Patent application title: Single Column Stripping and Drying Process
Kevin C. Seavey (Clute, TX, US)
Walter C. Moore (Lake Jackson, TX, US)
John W. Weston (Sugar Land, TX, US)
Carlos M. Villa (Lake Jackson, TX, US)
IPC8 Class: AF26B700FI
Class name: With treated material motion countercurrent gas or vapor flow gravity flow of material
Publication date: 2012-11-08
Patent application number: 20120279082
Organic materials are stripped and dried in a single column having two
contact zones. A stripping gas is introduced into an upper contact zone
and flows through the organic material in that zone. A drying gas is
introduced into a lower contact zone. The drying gas contacts the organic
material in both the upper and lower contact zones, and is removed from
the top of the column together with the stripping gas. This process
permits very efficiently removal of volatile organic compounds as well as
efficient drying, while requiring on low levels of the stripping and
1. A process for stripping and drying a starting organic material,
comprising: a) introducing the starting organic material into an upper
contact zone of a column that has an upper contact zone and a lower
contact zone, and allowing the starting organic material to travel
downwardly through the column, through the upper contact zone and then
through the lower contact zone to a bottom section of the column; b)
introducing a stripping gas into the upper contact zone of the column and
above the lower contact zone of the column such that the stripping gas
moves upwardly through the upper contact zone, where it contacts the
starting organic material and removes impurities therefrom, and then to a
top section of the column; c) introducing a drying gas into the lower
contact zone of the column such that the drying gas moves upwardly
through the lower contact zone where it contacts a portion of the organic
material and removes moisture from therefrom, then moves upwardly through
the upper contact zone where it contacts another portion of organic
material, and then moves to a top section of the column; d) removing the
stripping gas and the drying gas from the top section of the column above
the upper contact zone; and e) removing the stripped and dried organic
material from the bottom section of the column below the lower contact
zone, wherein the starting organic material is a liquid polyether having
a molecular weight of from 500 to 10,000 or crude polymer polyol, the
starting organic material contains from 50 to 5,000 ppm of volatile
organic impurities and up to 50,000 ppm of water, and the stripped and
dried organic material contains up to 10 ppm of volatile organic
compounds and up to 200 ppm of water.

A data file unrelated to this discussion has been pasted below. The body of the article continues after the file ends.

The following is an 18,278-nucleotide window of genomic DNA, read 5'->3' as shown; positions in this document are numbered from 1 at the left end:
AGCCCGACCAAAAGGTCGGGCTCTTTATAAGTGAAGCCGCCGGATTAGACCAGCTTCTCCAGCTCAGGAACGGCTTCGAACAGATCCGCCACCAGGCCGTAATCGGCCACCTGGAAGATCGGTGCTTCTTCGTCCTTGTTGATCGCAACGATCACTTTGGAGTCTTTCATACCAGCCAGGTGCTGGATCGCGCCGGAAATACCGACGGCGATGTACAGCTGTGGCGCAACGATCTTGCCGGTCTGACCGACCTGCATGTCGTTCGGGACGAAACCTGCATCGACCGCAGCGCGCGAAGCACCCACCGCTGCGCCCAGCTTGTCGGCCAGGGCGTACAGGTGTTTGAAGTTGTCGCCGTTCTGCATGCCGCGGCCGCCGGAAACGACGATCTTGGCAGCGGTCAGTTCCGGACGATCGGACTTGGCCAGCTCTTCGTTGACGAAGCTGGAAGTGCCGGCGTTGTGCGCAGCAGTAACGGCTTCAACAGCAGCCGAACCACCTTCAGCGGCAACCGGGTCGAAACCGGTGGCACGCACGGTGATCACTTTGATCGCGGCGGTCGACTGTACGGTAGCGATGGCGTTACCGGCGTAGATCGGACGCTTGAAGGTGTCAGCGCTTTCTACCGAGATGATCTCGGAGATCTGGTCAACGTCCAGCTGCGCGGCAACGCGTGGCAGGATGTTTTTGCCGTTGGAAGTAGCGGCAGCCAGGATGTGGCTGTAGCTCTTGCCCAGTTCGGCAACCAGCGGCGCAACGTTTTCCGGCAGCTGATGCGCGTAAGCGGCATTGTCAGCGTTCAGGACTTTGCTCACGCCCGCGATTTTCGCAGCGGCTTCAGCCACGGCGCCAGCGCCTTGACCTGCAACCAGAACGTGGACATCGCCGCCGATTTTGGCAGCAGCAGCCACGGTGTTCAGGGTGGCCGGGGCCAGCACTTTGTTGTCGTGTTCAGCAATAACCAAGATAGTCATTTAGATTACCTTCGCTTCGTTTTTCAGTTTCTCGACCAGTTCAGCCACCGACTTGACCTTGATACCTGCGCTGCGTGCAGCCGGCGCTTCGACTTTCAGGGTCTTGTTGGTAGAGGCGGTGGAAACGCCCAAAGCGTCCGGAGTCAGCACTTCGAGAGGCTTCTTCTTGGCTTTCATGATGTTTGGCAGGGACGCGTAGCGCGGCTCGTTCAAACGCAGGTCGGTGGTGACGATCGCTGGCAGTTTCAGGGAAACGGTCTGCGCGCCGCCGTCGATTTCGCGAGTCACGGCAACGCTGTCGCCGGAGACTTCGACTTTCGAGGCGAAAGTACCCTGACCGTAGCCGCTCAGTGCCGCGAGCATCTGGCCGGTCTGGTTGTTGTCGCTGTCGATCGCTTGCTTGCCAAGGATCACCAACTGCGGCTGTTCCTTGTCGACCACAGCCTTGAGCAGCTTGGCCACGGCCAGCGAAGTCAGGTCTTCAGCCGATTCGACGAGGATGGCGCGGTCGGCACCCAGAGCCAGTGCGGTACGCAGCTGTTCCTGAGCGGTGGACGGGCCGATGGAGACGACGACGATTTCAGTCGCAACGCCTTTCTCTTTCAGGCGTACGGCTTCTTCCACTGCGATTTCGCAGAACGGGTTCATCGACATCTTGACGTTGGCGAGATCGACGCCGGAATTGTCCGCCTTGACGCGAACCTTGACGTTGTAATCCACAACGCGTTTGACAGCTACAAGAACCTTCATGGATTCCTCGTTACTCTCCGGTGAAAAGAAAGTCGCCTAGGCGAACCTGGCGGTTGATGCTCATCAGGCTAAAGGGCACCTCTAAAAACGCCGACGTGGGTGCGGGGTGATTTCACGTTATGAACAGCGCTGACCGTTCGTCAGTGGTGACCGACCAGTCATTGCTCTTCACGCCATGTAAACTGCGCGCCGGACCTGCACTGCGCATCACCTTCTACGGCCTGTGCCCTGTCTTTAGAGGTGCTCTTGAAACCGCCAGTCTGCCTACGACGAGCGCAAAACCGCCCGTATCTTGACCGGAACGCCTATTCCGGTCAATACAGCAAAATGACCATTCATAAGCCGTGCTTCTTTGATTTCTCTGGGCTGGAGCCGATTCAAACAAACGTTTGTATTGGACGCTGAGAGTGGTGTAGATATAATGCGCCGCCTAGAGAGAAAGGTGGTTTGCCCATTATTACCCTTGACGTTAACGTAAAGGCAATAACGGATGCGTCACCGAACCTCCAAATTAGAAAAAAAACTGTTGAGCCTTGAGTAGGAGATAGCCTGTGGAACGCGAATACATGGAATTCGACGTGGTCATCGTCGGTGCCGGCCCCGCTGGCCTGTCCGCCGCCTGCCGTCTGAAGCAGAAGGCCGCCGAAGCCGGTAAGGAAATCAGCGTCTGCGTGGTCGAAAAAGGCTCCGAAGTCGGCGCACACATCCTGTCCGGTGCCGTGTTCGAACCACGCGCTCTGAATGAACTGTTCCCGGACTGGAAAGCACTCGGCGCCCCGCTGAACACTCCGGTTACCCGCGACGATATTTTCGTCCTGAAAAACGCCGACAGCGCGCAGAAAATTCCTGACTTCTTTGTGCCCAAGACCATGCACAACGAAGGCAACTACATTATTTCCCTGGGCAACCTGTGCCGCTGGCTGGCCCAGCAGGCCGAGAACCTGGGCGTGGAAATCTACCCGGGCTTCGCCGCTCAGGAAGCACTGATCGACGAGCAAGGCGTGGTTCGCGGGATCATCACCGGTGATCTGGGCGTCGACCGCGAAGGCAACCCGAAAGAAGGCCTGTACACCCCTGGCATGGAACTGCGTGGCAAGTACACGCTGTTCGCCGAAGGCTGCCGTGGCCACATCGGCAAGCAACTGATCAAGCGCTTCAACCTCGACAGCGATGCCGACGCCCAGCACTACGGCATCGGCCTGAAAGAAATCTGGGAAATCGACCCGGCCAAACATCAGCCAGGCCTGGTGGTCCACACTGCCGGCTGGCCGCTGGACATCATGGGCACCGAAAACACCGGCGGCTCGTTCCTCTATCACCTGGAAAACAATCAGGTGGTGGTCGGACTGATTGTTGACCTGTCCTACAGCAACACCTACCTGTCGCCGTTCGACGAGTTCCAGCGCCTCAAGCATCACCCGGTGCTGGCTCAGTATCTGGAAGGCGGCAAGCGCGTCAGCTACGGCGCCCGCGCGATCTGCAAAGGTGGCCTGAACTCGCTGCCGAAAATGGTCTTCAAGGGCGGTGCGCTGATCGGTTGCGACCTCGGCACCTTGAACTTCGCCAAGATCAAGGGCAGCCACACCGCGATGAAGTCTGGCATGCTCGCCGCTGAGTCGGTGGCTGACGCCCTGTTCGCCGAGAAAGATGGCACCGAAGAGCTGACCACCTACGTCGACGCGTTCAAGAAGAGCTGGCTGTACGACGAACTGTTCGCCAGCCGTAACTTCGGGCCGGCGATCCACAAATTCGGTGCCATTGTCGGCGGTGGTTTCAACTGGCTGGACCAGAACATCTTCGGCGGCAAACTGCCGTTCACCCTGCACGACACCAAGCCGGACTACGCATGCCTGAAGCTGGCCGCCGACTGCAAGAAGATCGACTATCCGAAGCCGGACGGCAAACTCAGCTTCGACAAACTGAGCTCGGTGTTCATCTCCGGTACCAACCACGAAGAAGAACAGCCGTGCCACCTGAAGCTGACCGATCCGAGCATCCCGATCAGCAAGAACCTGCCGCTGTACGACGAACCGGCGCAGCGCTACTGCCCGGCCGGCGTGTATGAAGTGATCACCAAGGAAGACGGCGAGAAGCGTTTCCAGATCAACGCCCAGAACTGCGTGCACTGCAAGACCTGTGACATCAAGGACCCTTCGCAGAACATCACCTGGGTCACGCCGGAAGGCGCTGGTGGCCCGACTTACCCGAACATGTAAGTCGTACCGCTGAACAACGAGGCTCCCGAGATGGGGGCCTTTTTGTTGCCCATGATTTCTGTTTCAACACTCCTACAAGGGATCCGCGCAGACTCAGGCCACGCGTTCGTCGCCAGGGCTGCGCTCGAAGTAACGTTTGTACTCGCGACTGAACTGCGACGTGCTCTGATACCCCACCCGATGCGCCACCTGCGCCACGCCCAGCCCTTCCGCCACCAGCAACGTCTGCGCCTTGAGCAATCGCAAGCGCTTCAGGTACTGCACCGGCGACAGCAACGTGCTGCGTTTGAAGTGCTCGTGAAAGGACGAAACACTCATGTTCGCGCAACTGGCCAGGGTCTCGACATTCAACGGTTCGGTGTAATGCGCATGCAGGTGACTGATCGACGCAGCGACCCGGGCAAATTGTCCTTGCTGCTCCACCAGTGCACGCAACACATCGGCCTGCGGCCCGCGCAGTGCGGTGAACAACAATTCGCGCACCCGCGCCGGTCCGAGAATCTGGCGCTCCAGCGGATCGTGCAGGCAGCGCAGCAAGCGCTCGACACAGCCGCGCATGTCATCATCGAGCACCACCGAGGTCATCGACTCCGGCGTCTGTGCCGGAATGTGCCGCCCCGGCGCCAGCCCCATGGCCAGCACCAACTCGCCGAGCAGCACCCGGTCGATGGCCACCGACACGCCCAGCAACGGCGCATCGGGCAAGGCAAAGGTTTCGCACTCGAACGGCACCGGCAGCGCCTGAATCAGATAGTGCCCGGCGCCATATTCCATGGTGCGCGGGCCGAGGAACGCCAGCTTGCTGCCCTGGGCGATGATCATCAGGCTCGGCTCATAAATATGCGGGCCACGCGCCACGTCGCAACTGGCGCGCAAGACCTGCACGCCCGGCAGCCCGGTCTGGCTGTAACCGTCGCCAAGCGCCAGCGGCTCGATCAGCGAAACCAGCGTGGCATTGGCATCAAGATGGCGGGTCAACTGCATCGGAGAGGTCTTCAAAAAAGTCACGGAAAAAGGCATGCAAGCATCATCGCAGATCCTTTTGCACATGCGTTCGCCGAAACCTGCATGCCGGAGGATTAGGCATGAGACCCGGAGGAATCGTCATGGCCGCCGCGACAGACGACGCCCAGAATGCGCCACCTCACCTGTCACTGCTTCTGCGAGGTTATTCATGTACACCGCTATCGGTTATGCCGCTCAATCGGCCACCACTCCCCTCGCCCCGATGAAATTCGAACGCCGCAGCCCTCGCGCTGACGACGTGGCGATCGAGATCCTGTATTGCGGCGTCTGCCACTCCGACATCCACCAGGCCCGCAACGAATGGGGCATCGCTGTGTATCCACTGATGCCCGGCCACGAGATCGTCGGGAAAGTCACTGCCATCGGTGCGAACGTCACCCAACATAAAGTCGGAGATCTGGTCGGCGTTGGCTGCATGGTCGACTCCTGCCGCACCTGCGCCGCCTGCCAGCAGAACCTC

2. The process of claim 1 wherein the stripping gas is superheated steam.
3. The process of claim 1 wherein the drying gas contains no more than 50 ppm moisture.
4. The process of claim 3, wherein from 0.002 to 0.03 parts by weight of stripping gas are passed through the column per part by weight of the organic material.
5. The process of claim 4, wherein from 0.0001 to 0.1 parts by weight of drying gas are passed through the column per part by weight of the organic material.
6. The process of claim 5, wherein the column is operated at a pressure of from 5 to 100 mbar.
7. The process of claim 6, wherein the column is operated at a temperature of from 90 to 150.degree. C.
 The present invention relates to a process for stripping impurities
from organic compounds and organic polymers such as poly(alkylene oxide)
 Many organic compounds and polymers are manufactured using processes that leave them with some level of impurities and/or moisture. It is often necessary to remove those impurities and that moisture to very low levels, so that the product is suitable for use in some downstream operation. There are many instances of this in the chemical industry. One prominent example is in manufacturing poly(alkylene oxide) polymers; the crude polyols often contain significant amounts of volatile aldehyde impurities which, among other things, impart a noxious odor to the polyols and to products such as polyurethane foam that are made from the polyols. In addition, the polyether polyols often contain up to 5% or so by weight of water, which needs to be reduced to much lower levels before the polyols can be used in polyurethane manufacturing. A related manufacturing process is the production of so-called polymer polyols by the polymerization of monomers such as styrene and/or acrylonitrile in the presence of a poly(alkylene oxide) polyol. The polymer polyol products generally contain significant quantities of volatile organic impurities, especially unreacted monomers, which need to be removed from the product before it can be used.